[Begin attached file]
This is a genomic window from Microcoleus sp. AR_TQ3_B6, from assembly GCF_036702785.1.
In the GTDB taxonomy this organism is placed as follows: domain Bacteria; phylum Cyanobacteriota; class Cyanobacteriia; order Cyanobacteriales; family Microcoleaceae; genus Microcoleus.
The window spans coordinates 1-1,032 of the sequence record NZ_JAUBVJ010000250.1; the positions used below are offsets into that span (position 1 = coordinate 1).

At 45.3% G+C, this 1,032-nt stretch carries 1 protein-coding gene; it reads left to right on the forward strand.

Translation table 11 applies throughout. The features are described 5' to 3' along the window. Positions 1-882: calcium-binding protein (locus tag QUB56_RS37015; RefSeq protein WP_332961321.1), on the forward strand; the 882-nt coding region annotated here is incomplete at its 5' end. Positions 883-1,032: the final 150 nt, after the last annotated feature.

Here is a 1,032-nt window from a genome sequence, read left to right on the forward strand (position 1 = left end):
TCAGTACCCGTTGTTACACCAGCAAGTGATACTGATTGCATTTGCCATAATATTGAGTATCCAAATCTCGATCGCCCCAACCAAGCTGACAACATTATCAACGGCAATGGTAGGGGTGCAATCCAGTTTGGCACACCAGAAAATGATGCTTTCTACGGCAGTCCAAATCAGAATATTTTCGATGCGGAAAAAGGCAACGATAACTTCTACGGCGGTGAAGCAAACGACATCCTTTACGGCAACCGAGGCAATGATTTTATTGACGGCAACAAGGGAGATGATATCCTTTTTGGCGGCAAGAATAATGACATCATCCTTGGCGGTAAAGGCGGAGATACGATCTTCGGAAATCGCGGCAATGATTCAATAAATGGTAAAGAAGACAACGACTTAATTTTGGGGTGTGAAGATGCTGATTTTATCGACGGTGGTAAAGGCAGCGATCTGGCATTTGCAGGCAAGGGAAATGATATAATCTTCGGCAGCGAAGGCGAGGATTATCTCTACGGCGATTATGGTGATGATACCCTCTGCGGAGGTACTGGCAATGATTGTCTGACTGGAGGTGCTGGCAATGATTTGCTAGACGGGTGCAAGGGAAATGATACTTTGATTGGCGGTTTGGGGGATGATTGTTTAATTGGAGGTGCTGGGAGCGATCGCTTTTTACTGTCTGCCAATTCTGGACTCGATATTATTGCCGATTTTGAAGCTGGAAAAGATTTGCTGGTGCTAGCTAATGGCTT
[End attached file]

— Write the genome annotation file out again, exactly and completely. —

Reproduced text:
This is a genomic window from Microcoleus sp. AR_TQ3_B6, from assembly GCF_036702785.1.
In the GTDB taxonomy this organism is placed as follows: domain Bacteria; phylum Cyanobacteriota; class Cyanobacteriia; order Cyanobacteriales; family Microcoleaceae; genus Microcoleus.
The window spans coordinates 1-1,032 of the sequence record NZ_JAUBVJ010000250.1; the positions used below are offsets into that span (position 1 = coordinate 1).

At 45.3% G+C, this 1,032-nt stretch carries 1 protein-coding gene; it reads left to right on the forward strand.

Translation table 11 applies throughout. The features are described 5' to 3' along the window. Positions 1-882: calcium-binding protein (locus tag QUB56_RS37015; RefSeq protein WP_332961321.1), on the forward strand; the 882-nt coding region annotated here is incomplete at its 5' end. Positions 883-1,032: the final 150 nt, after the last annotated feature.

Here is a 1,032-nt window from a genome sequence, read left to right on the forward strand (position 1 = left end):
TCAGTACCCGTTGTTACACCAGCAAGTGATACTGATTGCATTTGCCATAATATTGAGTATCCAAATCTCGATCGCCCCAACCAAGCTGACAACATTATCAACGGCAATGGTAGGGGTGCAATCCAGTTTGGCACACCAGAAAATGATGCTTTCTACGGCAGTCCAAATCAGAATATTTTCGATGCGGAAAAAGGCAACGATAACTTCTACGGCGGTGAAGCAAACGACATCCTTTACGGCAACCGAGGCAATGATTTTATTGACGGCAACAAGGGAGATGATATCCTTTTTGGCGGCAAGAATAATGACATCATCCTTGGCGGTAAAGGCGGAGATACGATCTTCGGAAATCGCGGCAATGATTCAATAAATGGTAAAGAAGACAACGACTTAATTTTGGGGTGTGAAGATGCTGATTTTATCGACGGTGGTAAAGGCAGCGATCTGGCATTTGCAGGCAAGGGAAATGATATAATCTTCGGCAGCGAAGGCGAGGATTATCTCTACGGCGATTATGGTGATGATACCCTCTGCGGAGGTACTGGCAATGATTGTCTGACTGGAGGTGCTGGCAATGATTTGCTAGACGGGTGCAAGGGAAATGATACTTTGATTGGCGGTTTGGGGGATGATTGTTTAATTGGAGGTGCTGGGAGCGATCGCTTTTTACTGTCTGCCAATTCTGGACTCGATATTATTGCCGATTTTGAAGCTGGAAAAGATTTGCTGGTGCTAGCTAATGGCTT